I love this article (Bahn’s Three Zeros)… I find it very deep, for such a short text. And it clarifies Bannerji’s dicussion of the Brahman, as well.

The whole discussion reminds me of the book about the Zero (Zero : The Biography of a Dangerous Idea, by Charles Seife). I worked on this a number of years ago, extending Seife’s ideas to a broader understanding of measurement. Hence the Babylonians integrated a rudimentary idea of zero around 500 B.C. as a « placeholder » in large numbers (like the zero in the number « 201 » for example) - so a « zero as marker ». The Chinese also had a placeholder system, based on decimals (the number ten - the basis of the Babylonian numbering system was 60) as early as 1400 B.C. By the third century B.C., the Chinese incorporated zero without actually naming it (hence, for example, they worked with negative numbers although did not actually represent them either). So the Chinese notion was « zero as inferred », which actually relates to the idea presented by Bahm of « zero as the absence of exclusion ». The Greeks did not manipulate zero, but did work with irrational numbers, although these were treated as « monstrous » by many of that culture. It was the Persians who developed the modern idea of zero. This was later transferred to the Arabs, who are credited with our modern numbering system although in fact the Persians were there first (remember Persia then is roughly speaking Iran today). So the Persians had « zero as the absence of being » - so we inherit this idea from the Muslim world! As for the Indians, they played a peripheral role in the propagation of algebraic ideas in the ancient world (developed by the Arabs), but they sidestepped the whole « zero » thing, which is perhaps partly why they have a different idea of zero (that is, no concept of zero!).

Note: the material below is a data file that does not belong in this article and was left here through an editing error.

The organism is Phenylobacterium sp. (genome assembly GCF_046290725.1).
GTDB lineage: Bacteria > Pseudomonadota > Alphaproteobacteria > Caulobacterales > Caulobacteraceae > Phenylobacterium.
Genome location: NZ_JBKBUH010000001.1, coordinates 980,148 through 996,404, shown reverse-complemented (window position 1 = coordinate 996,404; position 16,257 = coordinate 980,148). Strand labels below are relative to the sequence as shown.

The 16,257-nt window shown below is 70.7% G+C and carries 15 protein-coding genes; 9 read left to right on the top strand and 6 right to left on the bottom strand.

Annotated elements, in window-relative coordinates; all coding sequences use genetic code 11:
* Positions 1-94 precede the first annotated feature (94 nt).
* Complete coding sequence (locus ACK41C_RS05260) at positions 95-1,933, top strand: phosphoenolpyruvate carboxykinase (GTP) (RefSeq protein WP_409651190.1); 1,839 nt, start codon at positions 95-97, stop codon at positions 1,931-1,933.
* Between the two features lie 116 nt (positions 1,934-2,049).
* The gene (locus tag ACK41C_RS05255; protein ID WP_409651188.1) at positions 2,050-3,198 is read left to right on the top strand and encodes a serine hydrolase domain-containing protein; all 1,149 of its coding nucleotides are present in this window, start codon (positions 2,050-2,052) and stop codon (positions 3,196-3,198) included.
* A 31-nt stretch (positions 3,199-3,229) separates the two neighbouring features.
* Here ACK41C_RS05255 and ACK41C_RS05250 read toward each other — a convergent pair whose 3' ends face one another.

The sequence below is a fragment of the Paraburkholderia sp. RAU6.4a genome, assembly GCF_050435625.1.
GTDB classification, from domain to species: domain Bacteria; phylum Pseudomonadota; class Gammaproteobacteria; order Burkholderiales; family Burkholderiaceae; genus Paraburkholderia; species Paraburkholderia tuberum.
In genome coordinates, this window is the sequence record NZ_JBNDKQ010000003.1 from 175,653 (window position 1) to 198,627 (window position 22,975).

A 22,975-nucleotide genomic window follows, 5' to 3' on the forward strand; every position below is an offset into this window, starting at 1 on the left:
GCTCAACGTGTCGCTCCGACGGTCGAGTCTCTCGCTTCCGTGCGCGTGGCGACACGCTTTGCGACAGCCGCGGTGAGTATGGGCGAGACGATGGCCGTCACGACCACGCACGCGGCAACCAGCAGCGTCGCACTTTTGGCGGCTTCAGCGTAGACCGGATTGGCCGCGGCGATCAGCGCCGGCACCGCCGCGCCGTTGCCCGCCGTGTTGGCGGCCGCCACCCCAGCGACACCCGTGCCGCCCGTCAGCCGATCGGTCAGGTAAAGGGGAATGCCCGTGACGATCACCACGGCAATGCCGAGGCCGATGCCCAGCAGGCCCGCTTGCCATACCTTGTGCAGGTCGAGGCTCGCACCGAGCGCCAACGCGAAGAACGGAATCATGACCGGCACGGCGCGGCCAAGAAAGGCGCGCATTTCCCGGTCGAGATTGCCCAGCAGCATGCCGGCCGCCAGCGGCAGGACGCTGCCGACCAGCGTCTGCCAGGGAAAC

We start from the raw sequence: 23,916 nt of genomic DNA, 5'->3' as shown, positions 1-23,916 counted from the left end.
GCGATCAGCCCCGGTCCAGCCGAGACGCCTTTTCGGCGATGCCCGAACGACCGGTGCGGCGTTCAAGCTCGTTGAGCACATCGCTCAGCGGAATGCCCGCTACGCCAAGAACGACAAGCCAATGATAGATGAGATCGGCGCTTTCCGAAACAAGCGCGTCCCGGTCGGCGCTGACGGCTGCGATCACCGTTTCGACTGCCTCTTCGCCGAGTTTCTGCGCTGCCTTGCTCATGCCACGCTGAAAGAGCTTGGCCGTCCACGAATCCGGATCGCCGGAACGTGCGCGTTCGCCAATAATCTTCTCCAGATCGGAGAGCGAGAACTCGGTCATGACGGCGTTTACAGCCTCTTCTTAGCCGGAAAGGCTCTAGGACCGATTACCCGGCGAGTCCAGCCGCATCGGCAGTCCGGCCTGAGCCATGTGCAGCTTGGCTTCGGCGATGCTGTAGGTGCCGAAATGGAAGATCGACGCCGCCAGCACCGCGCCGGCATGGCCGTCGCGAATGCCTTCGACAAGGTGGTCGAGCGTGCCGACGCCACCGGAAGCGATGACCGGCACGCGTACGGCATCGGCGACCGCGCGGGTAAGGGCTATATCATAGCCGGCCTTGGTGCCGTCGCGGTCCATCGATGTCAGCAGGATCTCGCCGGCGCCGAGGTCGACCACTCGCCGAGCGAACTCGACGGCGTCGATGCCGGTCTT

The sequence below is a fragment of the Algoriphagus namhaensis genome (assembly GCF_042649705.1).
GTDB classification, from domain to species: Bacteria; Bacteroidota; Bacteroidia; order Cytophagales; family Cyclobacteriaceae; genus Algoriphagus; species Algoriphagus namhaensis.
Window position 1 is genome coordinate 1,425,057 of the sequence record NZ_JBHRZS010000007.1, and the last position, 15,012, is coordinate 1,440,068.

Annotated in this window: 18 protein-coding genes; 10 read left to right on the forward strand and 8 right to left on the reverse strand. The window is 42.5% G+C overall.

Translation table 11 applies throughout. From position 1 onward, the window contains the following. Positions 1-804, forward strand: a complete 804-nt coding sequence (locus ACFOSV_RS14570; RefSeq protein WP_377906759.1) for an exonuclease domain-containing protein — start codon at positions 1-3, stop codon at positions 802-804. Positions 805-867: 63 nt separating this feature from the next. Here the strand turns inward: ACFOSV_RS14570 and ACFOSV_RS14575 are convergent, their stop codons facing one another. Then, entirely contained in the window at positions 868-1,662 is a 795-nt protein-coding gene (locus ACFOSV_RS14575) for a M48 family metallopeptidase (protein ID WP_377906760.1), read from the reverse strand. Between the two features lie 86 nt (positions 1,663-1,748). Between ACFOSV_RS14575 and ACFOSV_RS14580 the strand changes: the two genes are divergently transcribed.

It was the Renaissance that brought these ideas to the West. In fact, if I might speculate, the western idea of zero might be linked to the invention of calculus. For us, zero is the result of a process (taking the limit), or, alternatively, as arbitrarily small quantities (differentials), so we have « zero as a limit of being » when we are not simply copying the older ideas (or perhaps it is really « zero as a limit of becoming »). And maybe that is also what we are doing here - infinity is also the result of a process of taking the limit (infinite conversations…). So we are giving philosophical form to this idea of working with limits. Why limits? Because the world and society coming into being today is by its nature liminal - we are living at the finite edge of what the planet can support. Just an idea…